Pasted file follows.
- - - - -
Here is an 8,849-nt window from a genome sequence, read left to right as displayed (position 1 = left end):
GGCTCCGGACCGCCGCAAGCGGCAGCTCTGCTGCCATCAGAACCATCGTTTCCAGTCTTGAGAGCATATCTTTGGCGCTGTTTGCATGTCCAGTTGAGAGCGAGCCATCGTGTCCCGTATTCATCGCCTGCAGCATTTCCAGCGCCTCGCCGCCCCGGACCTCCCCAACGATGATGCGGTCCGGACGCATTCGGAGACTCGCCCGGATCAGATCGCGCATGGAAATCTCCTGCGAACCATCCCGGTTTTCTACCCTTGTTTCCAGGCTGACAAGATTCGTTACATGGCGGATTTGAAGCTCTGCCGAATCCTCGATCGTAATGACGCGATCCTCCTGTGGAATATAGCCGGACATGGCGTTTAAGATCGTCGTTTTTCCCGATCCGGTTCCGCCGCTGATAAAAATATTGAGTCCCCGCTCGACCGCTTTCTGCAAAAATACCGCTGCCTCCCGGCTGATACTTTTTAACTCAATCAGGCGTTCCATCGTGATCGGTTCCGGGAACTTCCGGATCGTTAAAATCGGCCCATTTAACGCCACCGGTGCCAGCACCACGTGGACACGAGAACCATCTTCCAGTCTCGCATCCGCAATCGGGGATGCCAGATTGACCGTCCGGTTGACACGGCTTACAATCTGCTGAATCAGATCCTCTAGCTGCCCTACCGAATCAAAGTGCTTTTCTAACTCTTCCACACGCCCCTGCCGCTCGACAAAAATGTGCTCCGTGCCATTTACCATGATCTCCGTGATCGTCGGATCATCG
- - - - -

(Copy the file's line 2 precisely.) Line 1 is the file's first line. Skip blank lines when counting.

GGCTCCGGACCGCCGCAAGCGGCAGCTCTGCTGCCATCAGAACCATCGTTTCCAGTCTTGAGAGCATATCTTTGGCGCTGTTTGCATGTCCAGTTGAGAGCGAGCCATCGTGTCCCGTATTCATCGCCTGCAGCATTTCCAGCGCCTCGCCGCCCCGGACCTCCCCAACGATGATGCGGTCCGGACGCATTCGGAGACTCGCCCGGATCAGATCGCGCATGGAAATCTCCTGCGAACCATCCCGGTTTTCTACCCTTGTTTCCAGGCTGACAAGATTCGTTACATGGCGGATTTGAAGCTCTGCCGAATCCTCGATCGTAATGACGCGATCCTCCTGTGGAATATAGCCGGACATGGCGTTTAAGATCGTCGTTTTTCCCGATCCGGTTCCGCCGCTGATAAAAATATTGAGTCCCCGCTCGACCGCTTTCTGCAAAAATACCGCTGCCTCCCGGCTGATACTTTTTAACTCAATCAGGCGTTCCATCGTGATCGGTTCCGGGAACTTCCGGATCGTTAAAATCGGCCCATTTAACGCCACCGGTGCCAGCACCACGTGGACACGAGAACCATCTTCCAGTCTCGCATCCGCAATCGGGGATGCCAGATTGACCGTCCGGTTGACACGGCTTACAATCTGCTGAATCAGATCCTCTAGCTGCCCTACCGAATCAAAGTGCTTTTCTAACTCTTCCACACGCCCCTGCCGCTCGACAAAAATGTGCTCCGTGCCATTTACCATGATCTCCGTGATCGTCGGATCATCG